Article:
Saturday, 26 January 2013

Dickens - Oliver Twist - 2006

Before reading it, I somehow thought it’s a children book. But it is oh so good: amazing, involving, colourful in tis language. Dickens paints pictures, surprises you, knocks you out. You name it.

So it is not single ideas, but the sheer power of language, that makes this book such a treat. 

„Although I am not disposed to maintain that the being born in a workhouse, is in itself the most fortunate and enviable circumstance that can possibly befall a human being, I do mea nto say that in this particular instance, it was the best thing for Oliver Twist that could by possibility occurred. The fact is, that there was considerable difficulty in inducing Oliver to take upon himself the office of respiration – a troublesom practice, but one which custom has rendered necessary to our easy existence; and for some time he lay gasping on a little flock mattress, rather unequally poised between this world and the next: the balance being decidedly in favour oft he latter. Now, if, during this brief period, Oliver had been surrounded by careful grandmothers, anxious aunts, experioences nursesm and doctors of profound wisdom, he would inevitably and undubitable have been killed in no time. There being nobofy by, however, but a pauper pöd woman, who was rendered rather musty by an unwonted allowance of beer; and a parish surgeon who did such matters bny contract; Oliver and Nature fought out the point between them. The result was, that, after a few struggles, Oliver breahed, sneezed, and proceeded to advertise tot he inmates oft he workhouse the fact of a new burden having been imposed upon the parish, by setting up as loud a cry as could reasonably have been expected from a male infant who had not been possessed of that very useful appendage, a voice, for a much longer space of time than three minutes and a quarter.“ (Dickens, 2006).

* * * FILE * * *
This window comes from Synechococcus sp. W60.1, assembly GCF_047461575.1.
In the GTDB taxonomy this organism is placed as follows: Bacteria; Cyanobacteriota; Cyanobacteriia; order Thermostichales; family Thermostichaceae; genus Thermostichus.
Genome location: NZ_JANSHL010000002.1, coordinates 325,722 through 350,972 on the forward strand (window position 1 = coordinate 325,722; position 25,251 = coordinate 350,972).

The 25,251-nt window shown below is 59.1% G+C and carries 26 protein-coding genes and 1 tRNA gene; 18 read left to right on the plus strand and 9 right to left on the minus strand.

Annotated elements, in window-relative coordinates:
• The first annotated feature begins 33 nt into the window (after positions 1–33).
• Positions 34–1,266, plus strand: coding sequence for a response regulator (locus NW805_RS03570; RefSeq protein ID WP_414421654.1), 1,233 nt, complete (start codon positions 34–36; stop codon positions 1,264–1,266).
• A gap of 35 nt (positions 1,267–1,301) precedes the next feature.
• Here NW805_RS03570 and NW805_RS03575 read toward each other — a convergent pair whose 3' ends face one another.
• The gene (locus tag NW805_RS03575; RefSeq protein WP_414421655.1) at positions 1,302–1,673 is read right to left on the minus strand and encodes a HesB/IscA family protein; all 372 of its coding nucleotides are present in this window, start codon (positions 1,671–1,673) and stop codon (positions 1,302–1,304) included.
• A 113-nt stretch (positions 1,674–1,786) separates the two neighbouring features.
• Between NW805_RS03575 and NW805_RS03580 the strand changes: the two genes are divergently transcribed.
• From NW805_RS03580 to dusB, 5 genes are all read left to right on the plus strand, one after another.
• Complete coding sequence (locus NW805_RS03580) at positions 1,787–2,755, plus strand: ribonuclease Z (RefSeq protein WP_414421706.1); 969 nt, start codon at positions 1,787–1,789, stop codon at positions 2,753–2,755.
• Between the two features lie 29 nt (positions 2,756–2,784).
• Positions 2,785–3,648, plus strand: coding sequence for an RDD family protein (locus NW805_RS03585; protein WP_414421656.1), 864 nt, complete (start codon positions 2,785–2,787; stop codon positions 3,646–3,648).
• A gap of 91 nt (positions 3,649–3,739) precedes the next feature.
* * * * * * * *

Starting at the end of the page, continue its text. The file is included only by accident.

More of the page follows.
„But nature or inheritance had implanted a good sturdy spirit in Oliver’s breast. It had had plenty of room to expand, thanks to the spare diet of the establishment.“ (Dickens, 2006, p.14).

„Morning drew on apace. The air become sharp and piercing, as its first dull hue – the death of night, rather than the birth of day – glimmered faintyl in the sky.“ (Dickens, 2006, p.146).

„“The gallows,“ continued Fagin, „the gallows, my dear, is an ugly finger-post, which points out a very short and sharp turning that has stopped many a bold fellow’s career on the broad highway. To keep in the easy road, and keep it at a distance, is object number one with you.“
„Of course it is,“ replied Mr. Bolter. „What do yer talk such things for?“
„Only to show you my meaning clearly,“ said the Jew, raising his eyebrows. „To be able to do that, you depend upon me. To keep my little business all snug, I depend uponyou. The first is your number one, the second my number one. The more you value your number one, the more careful you must be of mine; so we come at last to what I told you at first – that a regard for number one holds us all together, and must do so, unless we would all go to pieces in company.“ (Dickens, 2006, p.227).

„Of all bad deeds that, under cover oft he darkness , had been committed within wide London’s bounds since nighthung over it, that was the worst. Of all the horrors that rose with an ill scent upon the morning air, that was the foulest and most cruel.
The sun – the bright sun, that brings back, not light alone, but new life, and hope, and freshness to man – burst upon the crowded city in clear and radiant glory. Through costly-coloured glass and paper-mended window, through cathedral dome and rotten crevice, it shed ist equal ray. It lighted up the room where the murdered woamn lay. It did. He tried to shut it out, but it would stream in. If the sight had been a ghastly one in the dull morning, what was it, now, in all that brilliant light!“ (Dickens, 2006, p.250).

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